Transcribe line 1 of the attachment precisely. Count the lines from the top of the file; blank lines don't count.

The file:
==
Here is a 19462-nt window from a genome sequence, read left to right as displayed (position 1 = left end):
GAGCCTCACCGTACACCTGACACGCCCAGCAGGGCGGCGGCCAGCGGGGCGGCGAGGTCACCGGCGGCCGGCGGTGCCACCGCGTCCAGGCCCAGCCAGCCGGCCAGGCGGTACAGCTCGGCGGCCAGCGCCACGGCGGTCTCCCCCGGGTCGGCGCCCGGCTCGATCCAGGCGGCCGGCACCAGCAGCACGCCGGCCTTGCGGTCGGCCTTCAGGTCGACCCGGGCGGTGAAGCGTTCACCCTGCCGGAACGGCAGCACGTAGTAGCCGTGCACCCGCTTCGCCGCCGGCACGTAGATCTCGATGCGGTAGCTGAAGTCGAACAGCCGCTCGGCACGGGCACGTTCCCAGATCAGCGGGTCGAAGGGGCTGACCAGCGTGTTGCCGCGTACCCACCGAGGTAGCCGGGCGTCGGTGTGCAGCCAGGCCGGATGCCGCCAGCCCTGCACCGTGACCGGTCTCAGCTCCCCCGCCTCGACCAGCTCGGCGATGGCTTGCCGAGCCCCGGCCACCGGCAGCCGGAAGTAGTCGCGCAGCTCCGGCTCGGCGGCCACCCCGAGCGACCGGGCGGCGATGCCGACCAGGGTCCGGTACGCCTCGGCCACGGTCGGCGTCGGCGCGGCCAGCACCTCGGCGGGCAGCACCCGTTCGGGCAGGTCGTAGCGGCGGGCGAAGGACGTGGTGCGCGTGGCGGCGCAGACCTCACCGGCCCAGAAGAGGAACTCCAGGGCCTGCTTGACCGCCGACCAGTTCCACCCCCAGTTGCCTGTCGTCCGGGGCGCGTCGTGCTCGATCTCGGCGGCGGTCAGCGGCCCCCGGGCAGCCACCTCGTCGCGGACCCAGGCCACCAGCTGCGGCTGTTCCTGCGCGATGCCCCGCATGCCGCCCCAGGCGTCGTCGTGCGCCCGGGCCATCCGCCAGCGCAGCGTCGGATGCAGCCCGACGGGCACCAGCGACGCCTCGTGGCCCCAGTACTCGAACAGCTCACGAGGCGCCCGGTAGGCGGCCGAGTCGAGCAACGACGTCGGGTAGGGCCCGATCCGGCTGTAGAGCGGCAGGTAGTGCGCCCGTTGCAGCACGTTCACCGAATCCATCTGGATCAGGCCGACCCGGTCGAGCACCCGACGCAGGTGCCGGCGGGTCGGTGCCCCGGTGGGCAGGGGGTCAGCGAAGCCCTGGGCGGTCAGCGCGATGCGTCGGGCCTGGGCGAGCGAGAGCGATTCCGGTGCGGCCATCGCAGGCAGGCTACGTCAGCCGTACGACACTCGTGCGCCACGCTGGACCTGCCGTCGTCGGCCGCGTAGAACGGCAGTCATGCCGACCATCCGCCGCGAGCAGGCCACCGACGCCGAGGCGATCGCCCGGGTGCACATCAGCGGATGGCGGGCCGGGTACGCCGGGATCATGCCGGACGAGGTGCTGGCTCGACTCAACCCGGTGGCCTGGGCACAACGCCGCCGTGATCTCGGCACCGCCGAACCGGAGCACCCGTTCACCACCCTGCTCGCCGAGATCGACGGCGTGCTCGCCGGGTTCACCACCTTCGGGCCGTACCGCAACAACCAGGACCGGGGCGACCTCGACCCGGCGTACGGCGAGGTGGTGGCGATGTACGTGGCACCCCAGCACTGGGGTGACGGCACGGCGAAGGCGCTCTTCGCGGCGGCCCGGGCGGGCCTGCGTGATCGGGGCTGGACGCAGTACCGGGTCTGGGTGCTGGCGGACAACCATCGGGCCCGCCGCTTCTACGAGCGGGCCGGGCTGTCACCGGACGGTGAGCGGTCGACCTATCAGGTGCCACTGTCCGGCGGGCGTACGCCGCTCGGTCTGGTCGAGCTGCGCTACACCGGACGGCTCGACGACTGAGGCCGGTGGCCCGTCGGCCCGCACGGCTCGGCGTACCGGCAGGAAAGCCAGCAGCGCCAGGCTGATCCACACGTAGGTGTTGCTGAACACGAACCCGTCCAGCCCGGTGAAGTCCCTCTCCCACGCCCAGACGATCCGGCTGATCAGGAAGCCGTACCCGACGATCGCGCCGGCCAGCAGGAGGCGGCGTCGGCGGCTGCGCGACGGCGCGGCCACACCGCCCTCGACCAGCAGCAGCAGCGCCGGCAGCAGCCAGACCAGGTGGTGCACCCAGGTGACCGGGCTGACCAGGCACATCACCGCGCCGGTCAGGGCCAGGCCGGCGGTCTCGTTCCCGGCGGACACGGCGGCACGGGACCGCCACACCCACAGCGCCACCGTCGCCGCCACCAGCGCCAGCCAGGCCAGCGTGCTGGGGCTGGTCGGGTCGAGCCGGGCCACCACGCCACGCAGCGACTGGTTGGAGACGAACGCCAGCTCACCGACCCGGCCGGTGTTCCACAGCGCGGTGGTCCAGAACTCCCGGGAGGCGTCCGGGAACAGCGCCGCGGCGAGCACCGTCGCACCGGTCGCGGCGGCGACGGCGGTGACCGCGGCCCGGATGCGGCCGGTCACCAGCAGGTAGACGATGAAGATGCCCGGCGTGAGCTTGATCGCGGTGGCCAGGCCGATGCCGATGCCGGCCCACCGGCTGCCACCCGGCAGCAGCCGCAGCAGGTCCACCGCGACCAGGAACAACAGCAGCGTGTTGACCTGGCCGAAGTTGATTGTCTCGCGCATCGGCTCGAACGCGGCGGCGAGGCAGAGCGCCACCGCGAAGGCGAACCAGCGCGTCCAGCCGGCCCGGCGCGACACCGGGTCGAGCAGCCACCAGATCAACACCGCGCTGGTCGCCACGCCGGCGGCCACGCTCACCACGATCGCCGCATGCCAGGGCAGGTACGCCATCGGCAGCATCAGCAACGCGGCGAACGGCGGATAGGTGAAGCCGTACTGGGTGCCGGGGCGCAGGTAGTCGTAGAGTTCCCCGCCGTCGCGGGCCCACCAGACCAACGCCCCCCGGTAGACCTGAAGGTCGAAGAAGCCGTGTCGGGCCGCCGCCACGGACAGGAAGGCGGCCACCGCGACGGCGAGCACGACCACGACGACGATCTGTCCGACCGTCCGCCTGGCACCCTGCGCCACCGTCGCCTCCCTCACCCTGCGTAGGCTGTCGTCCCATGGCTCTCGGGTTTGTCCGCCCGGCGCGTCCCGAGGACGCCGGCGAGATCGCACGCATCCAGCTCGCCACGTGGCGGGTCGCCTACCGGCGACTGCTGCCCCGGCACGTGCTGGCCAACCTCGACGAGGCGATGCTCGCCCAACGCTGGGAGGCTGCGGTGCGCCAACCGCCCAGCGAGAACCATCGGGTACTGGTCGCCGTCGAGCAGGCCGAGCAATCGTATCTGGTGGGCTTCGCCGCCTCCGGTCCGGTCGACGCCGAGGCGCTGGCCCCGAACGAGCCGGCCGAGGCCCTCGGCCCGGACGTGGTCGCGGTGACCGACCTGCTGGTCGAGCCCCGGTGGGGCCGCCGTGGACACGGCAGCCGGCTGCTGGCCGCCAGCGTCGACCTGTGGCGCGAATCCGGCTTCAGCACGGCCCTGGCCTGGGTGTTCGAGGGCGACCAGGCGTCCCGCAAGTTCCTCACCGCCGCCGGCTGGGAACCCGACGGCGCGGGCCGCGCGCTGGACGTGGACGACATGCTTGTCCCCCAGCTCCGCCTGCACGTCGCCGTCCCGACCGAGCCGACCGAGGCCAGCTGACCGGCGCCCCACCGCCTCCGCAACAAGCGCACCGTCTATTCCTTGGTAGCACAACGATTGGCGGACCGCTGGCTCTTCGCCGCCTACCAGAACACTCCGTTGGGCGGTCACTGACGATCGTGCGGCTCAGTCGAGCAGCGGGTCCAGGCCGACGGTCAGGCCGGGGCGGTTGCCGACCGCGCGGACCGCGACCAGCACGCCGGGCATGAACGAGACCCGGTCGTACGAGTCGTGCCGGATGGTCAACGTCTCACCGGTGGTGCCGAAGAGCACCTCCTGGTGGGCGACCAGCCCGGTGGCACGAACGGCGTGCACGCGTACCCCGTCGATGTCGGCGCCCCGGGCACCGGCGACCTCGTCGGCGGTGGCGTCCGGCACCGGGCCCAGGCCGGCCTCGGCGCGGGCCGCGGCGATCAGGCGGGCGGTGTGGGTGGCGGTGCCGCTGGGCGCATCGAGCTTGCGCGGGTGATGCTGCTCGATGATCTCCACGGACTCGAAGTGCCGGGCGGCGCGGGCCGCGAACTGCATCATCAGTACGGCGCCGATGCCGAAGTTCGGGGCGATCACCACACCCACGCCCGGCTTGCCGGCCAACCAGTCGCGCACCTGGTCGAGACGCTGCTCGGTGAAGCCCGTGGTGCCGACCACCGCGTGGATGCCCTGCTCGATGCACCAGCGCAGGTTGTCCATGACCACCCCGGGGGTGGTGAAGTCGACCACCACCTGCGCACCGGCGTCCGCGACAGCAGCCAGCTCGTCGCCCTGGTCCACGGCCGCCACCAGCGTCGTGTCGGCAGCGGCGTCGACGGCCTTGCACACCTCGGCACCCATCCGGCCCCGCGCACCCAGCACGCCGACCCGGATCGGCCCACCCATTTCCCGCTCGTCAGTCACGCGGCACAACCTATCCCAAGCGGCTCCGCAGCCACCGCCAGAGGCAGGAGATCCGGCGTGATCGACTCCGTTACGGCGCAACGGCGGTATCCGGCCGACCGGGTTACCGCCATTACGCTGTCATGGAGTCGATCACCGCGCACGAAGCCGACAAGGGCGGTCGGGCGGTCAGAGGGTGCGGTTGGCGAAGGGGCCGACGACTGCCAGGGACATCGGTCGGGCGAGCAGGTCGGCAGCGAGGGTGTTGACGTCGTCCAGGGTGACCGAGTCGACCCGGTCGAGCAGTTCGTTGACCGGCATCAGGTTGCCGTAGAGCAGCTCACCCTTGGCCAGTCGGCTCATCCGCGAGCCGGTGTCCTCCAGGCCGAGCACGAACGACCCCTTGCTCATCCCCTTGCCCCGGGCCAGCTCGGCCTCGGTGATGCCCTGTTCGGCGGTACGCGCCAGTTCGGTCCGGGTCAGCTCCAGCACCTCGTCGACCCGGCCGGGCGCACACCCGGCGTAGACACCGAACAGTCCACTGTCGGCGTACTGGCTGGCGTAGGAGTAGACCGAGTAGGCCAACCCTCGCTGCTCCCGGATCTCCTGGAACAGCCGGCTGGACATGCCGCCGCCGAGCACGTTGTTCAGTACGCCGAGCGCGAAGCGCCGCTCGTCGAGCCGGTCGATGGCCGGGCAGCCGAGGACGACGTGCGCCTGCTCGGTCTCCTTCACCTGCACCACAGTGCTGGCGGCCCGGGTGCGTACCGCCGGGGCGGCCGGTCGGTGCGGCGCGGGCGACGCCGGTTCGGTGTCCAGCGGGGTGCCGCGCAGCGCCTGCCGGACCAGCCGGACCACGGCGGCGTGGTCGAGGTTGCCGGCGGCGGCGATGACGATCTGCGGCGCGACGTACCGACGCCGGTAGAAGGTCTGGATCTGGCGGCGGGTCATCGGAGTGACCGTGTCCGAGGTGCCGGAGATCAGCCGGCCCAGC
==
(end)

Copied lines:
Here is a 19462-nt window from a genome sequence, read left to right as displayed (position 1 = left end):